This project aims to kick-start a bacteriophage strategy to inhibit the growth of specific spoilage bacteria in Norway lobsters, thus reducing rates of spoiling.
The production of decapod crustaceans is a key economic driver, with production from both aquaculture and fisheries reaching more than 15 million tonnes in 2020. Seafood products in general and particularly products such as langoustines and prawns are highly perishable due to rapid post-harvest bacterial growth.
In this project, we have kick-started a bacteriophage strategy for shelf-life extension of langoustines that is based on the previously demonstrated capacity of specific phages to inhibit the growth of spoilage bacteria in other meat-based products such as pork. To this end, in this project, we evaluated sensory, biochemical and bacteria changes in langoustines stored on ice over time for up to 16 days. Spoilage bacteria were quantified and identified using traditional culture-based methods in parallel with molecular methods (amplicon and shotgut metagenomic sequencing) that have higher sensitivity and can capture non-culturable species that might otherwise be missed. Alongside the mapping of spoilage bacteria over time or ‘culprit bacteria’ the project demonstrated the presence of phages in the collected samples and more importantly showed that the samples contain phages that can actively kill relevant spoilage bacteria. The results from this study position the research team in a unique position to progress with the development of a phage-cocktail for this valuable seafood product.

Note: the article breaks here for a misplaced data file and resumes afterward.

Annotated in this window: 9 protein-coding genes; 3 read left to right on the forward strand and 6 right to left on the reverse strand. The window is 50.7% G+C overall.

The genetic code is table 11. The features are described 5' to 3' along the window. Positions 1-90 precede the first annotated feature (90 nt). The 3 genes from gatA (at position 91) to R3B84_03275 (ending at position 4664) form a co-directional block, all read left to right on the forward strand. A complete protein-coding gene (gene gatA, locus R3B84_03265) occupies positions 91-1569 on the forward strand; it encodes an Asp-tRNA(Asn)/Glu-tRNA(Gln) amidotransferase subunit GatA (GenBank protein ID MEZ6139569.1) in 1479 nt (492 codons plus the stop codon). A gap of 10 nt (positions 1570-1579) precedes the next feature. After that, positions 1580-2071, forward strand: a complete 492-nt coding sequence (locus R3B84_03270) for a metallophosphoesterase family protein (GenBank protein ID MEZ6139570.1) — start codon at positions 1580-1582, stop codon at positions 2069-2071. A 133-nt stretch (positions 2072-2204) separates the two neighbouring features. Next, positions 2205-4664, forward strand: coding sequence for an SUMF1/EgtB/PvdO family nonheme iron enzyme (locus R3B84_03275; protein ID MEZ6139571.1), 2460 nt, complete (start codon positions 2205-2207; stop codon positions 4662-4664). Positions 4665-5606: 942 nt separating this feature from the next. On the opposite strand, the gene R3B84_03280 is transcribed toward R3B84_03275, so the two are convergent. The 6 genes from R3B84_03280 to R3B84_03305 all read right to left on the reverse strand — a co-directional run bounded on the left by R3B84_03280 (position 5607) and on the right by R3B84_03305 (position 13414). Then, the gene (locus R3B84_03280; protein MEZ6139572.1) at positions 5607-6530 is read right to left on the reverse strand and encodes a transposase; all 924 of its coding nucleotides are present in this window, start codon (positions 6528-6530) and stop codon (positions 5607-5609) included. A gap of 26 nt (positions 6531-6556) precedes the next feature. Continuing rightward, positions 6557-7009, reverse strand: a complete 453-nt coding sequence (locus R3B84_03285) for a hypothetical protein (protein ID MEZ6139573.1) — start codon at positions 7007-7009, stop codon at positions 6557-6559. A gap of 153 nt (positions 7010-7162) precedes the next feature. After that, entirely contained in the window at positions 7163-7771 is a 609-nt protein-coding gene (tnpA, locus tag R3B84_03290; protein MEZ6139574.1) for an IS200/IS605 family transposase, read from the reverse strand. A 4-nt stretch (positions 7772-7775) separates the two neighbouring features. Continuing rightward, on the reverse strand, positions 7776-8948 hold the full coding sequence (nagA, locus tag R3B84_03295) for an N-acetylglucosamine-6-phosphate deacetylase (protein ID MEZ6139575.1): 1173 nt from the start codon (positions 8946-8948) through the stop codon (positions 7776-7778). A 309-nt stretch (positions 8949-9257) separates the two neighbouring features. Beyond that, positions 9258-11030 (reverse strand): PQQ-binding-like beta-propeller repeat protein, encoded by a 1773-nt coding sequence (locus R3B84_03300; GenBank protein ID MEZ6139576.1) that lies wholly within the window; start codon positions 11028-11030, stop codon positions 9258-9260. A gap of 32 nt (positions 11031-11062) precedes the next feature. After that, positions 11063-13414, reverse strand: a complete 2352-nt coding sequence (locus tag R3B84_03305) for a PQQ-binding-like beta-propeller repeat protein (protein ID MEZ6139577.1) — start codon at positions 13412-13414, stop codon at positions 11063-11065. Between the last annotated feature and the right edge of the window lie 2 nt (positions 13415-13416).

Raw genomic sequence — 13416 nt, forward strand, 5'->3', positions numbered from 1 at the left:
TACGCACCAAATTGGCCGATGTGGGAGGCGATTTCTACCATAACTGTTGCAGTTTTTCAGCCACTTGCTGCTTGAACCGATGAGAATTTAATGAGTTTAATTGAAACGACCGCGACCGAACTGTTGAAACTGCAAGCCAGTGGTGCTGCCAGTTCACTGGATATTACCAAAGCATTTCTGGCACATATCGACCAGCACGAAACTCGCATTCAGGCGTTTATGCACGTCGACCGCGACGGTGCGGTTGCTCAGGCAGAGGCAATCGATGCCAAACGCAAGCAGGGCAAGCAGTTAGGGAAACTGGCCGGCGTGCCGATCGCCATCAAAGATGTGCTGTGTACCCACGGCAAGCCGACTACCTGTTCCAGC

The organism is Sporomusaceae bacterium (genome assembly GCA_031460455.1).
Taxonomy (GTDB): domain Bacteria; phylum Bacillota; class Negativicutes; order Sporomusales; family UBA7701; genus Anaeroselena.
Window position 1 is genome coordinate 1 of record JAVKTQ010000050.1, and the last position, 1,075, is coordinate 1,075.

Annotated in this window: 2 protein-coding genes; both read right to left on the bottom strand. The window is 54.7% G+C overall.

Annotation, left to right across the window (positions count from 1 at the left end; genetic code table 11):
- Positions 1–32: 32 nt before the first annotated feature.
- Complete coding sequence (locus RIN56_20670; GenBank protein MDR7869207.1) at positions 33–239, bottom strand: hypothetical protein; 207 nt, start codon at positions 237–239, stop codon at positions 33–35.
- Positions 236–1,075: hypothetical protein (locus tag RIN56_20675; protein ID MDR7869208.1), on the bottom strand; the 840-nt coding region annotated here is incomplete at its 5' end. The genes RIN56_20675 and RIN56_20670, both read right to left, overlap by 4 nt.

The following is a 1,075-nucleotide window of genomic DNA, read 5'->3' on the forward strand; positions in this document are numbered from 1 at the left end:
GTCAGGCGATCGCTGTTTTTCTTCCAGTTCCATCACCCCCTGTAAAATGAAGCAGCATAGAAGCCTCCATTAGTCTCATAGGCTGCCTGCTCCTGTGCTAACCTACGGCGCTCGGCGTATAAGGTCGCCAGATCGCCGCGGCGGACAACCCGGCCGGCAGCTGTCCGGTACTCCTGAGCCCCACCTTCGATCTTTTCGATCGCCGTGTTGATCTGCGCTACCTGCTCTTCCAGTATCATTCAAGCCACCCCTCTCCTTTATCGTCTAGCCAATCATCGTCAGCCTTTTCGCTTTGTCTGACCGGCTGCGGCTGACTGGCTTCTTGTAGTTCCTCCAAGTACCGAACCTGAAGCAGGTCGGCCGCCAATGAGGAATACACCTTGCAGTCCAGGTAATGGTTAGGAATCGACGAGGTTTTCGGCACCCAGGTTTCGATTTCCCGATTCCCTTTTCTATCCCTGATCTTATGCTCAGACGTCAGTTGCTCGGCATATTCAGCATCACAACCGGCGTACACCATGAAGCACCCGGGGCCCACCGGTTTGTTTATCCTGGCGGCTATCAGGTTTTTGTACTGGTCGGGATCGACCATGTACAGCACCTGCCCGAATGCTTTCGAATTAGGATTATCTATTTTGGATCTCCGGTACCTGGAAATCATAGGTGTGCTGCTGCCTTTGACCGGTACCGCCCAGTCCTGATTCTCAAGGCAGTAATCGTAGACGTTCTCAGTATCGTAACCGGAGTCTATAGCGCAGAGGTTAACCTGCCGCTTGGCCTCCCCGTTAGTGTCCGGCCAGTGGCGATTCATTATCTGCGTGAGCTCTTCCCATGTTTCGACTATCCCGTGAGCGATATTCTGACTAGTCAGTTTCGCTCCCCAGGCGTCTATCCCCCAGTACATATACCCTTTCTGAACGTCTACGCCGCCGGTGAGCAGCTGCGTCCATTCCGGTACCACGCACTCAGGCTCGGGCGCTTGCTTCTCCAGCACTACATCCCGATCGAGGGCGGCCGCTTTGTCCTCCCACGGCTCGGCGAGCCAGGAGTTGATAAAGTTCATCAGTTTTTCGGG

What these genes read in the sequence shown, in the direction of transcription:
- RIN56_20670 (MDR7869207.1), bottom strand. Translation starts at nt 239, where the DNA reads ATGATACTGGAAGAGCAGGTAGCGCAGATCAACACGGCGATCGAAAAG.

University of Stirling